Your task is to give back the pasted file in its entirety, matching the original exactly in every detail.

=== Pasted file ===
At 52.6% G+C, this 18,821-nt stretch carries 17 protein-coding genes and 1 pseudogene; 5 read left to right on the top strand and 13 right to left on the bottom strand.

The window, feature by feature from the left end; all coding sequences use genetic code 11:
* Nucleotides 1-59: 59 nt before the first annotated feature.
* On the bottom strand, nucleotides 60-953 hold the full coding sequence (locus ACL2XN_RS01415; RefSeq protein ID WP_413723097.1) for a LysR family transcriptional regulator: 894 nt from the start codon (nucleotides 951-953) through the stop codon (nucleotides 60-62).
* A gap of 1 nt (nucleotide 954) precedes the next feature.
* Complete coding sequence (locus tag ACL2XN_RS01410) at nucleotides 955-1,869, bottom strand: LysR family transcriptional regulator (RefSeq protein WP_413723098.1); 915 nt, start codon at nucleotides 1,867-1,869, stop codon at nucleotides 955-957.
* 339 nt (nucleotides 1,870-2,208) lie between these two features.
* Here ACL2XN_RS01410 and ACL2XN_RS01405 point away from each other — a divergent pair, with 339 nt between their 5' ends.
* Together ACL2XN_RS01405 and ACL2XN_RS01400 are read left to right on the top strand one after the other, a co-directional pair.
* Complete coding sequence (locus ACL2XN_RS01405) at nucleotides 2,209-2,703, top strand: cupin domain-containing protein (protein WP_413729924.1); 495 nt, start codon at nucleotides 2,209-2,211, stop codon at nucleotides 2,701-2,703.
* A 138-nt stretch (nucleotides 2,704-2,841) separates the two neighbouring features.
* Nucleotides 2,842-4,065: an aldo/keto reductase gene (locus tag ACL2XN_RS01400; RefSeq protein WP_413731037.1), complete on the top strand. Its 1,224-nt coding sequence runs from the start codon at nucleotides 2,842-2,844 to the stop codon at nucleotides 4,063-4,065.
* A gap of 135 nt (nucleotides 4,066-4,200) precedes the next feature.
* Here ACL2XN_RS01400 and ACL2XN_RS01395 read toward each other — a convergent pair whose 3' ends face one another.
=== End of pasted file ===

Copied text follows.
At 52.6% G+C, this 18,821-nt stretch carries 17 protein-coding genes and 1 pseudogene; 5 read left to right on the top strand and 13 right to left on the bottom strand.

The window, feature by feature from the left end; all coding sequences use genetic code 11:
* Nucleotides 1-59: 59 nt before the first annotated feature.
* On the bottom strand, nucleotides 60-953 hold the full coding sequence (locus ACL2XN_RS01415; RefSeq protein ID WP_413723097.1) for a LysR family transcriptional regulator: 894 nt from the start codon (nucleotides 951-953) through the stop codon (nucleotides 60-62).
* A gap of 1 nt (nucleotide 954) precedes the next feature.
* Complete coding sequence (locus tag ACL2XN_RS01410) at nucleotides 955-1,869, bottom strand: LysR family transcriptional regulator (RefSeq protein WP_413723098.1); 915 nt, start codon at nucleotides 1,867-1,869, stop codon at nucleotides 955-957.
* 339 nt (nucleotides 1,870-2,208) lie between these two features.
* Here ACL2XN_RS01410 and ACL2XN_RS01405 point away from each other — a divergent pair, with 339 nt between their 5' ends.
* Together ACL2XN_RS01405 and ACL2XN_RS01400 are read left to right on the top strand one after the other, a co-directional pair.
* Complete coding sequence (locus ACL2XN_RS01405) at nucleotides 2,209-2,703, top strand: cupin domain-containing protein (protein WP_413729924.1); 495 nt, start codon at nucleotides 2,209-2,211, stop codon at nucleotides 2,701-2,703.
* A 138-nt stretch (nucleotides 2,704-2,841) separates the two neighbouring features.
* Nucleotides 2,842-4,065: an aldo/keto reductase gene (locus tag ACL2XN_RS01400; RefSeq protein WP_413731037.1), complete on the top strand. Its 1,224-nt coding sequence runs from the start codon at nucleotides 2,842-2,844 to the stop codon at nucleotides 4,063-4,065.
* A gap of 135 nt (nucleotides 4,066-4,200) precedes the next feature.
* Here ACL2XN_RS01400 and ACL2XN_RS01395 read toward each other — a convergent pair whose 3' ends face one another.